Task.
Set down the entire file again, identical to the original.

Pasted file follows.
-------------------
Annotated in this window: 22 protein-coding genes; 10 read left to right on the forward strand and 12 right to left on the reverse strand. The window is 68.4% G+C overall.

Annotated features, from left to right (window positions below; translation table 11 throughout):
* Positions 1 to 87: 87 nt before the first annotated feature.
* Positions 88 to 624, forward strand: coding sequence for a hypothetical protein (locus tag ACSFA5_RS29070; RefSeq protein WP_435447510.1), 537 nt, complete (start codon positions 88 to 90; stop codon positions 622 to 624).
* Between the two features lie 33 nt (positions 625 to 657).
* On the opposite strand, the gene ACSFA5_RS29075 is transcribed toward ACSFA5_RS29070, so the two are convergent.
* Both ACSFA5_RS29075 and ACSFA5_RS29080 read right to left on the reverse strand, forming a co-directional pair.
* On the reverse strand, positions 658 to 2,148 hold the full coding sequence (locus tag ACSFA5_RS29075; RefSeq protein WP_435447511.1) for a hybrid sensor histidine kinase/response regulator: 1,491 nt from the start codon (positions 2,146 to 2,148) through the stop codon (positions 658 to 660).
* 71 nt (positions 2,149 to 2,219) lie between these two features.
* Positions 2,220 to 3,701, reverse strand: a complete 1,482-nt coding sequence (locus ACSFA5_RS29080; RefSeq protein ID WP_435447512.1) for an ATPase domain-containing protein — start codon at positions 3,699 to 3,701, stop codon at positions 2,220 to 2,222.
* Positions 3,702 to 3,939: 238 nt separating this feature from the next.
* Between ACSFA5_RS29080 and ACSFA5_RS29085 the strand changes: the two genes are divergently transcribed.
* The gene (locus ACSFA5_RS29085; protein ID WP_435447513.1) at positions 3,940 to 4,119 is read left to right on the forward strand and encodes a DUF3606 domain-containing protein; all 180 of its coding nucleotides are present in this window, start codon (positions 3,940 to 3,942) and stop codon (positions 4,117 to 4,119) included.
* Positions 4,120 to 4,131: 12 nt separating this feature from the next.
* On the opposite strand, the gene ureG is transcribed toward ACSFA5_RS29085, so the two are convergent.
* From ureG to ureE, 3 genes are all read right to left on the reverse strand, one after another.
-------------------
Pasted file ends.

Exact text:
Annotated in this window: 22 protein-coding genes; 10 read left to right on the forward strand and 12 right to left on the reverse strand. The window is 68.4% G+C overall.

Annotated features, from left to right (window positions below; translation table 11 throughout):
* Positions 1 to 87: 87 nt before the first annotated feature.
* Positions 88 to 624, forward strand: coding sequence for a hypothetical protein (locus tag ACSFA5_RS29070; RefSeq protein WP_435447510.1), 537 nt, complete (start codon positions 88 to 90; stop codon positions 622 to 624).
* Between the two features lie 33 nt (positions 625 to 657).
* On the opposite strand, the gene ACSFA5_RS29075 is transcribed toward ACSFA5_RS29070, so the two are convergent.
* Both ACSFA5_RS29075 and ACSFA5_RS29080 read right to left on the reverse strand, forming a co-directional pair.
* On the reverse strand, positions 658 to 2,148 hold the full coding sequence (locus tag ACSFA5_RS29075; RefSeq protein WP_435447511.1) for a hybrid sensor histidine kinase/response regulator: 1,491 nt from the start codon (positions 2,146 to 2,148) through the stop codon (positions 658 to 660).
* 71 nt (positions 2,149 to 2,219) lie between these two features.
* Positions 2,220 to 3,701, reverse strand: a complete 1,482-nt coding sequence (locus ACSFA5_RS29080; RefSeq protein ID WP_435447512.1) for an ATPase domain-containing protein — start codon at positions 3,699 to 3,701, stop codon at positions 2,220 to 2,222.
* Positions 3,702 to 3,939: 238 nt separating this feature from the next.
* Between ACSFA5_RS29080 and ACSFA5_RS29085 the strand changes: the two genes are divergently transcribed.
* The gene (locus ACSFA5_RS29085; protein ID WP_435447513.1) at positions 3,940 to 4,119 is read left to right on the forward strand and encodes a DUF3606 domain-containing protein; all 180 of its coding nucleotides are present in this window, start codon (positions 3,940 to 3,942) and stop codon (positions 4,117 to 4,119) included.
* Positions 4,120 to 4,131: 12 nt separating this feature from the next.
* On the opposite strand, the gene ureG is transcribed toward ACSFA5_RS29085, so the two are convergent.
* From ureG to ureE, 3 genes are all read right to left on the reverse strand, one after another.